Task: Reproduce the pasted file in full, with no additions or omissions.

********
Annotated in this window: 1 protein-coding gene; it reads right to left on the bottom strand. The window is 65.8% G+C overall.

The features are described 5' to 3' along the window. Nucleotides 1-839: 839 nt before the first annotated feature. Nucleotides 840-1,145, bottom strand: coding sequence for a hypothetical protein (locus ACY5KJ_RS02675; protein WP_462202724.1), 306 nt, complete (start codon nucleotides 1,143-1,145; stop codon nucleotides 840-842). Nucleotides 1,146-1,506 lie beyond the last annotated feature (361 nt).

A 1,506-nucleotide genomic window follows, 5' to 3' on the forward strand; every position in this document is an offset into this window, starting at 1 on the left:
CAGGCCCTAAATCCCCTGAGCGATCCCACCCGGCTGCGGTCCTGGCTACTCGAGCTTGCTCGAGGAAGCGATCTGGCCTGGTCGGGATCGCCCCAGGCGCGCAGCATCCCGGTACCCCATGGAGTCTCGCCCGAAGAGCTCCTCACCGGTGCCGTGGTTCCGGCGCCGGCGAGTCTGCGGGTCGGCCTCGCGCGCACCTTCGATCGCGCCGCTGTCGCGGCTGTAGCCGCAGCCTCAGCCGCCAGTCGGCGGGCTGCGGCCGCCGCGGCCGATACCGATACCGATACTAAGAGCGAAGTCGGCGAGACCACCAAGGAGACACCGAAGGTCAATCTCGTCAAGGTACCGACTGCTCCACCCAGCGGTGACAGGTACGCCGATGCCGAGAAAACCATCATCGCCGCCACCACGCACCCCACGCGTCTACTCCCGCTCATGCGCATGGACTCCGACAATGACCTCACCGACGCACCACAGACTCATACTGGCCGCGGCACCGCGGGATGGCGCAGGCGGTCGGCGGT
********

Annotated in this window: 1 protein-coding gene; it reads right to left on the bottom strand. The window is 65.8% G+C overall.

The features are described 5' to 3' along the window. Nucleotides 1-839: 839 nt before the first annotated feature. Nucleotides 840-1,145, bottom strand: coding sequence for a hypothetical protein (locus ACY5KJ_RS02675; protein WP_462202724.1), 306 nt, complete (start codon nucleotides 1,143-1,145; stop codon nucleotides 840-842). Nucleotides 1,146-1,506 lie beyond the last annotated feature (361 nt).

A 1,506-nucleotide genomic window follows, 5' to 3' on the forward strand; every position in this document is an offset into this window, starting at 1 on the left:
CAGGCCCTAAATCCCCTGAGCGATCCCACCCGGCTGCGGTCCTGGCTACTCGAGCTTGCTCGAGGAAGCGATCTGGCCTGGTCGGGATCGCCCCAGGCGCGCAGCATCCCGGTACCCCATGGAGTCTCGCCCGAAGAGCTCCTCACCGGTGCCGTGGTTCCGGCGCCGGCGAGTCTGCGGGTCGGCCTCGCGCGCACCTTCGATCGCGCCGCTGTCGCGGCTGTAGCCGCAGCCTCAGCCGCCAGTCGGCGGGCTGCGGCCGCCGCGGCCGATACCGATACCGATACTAAGAGCGAAGTCGGCGAGACCACCAAGGAGACACCGAAGGTCAATCTCGTCAAGGTACCGACTGCTCCACCCAGCGGTGACAGGTACGCCGATGCCGAGAAAACCATCATCGCCGCCACCACGCACCCCACGCGTCTACTCCCGCTCATGCGCATGGACTCCGACAATGACCTCACCGACGCACCACAGACTCATACTGGCCGCGGCACCGCGGGATGGCGCAGGCGGTCGGCGGT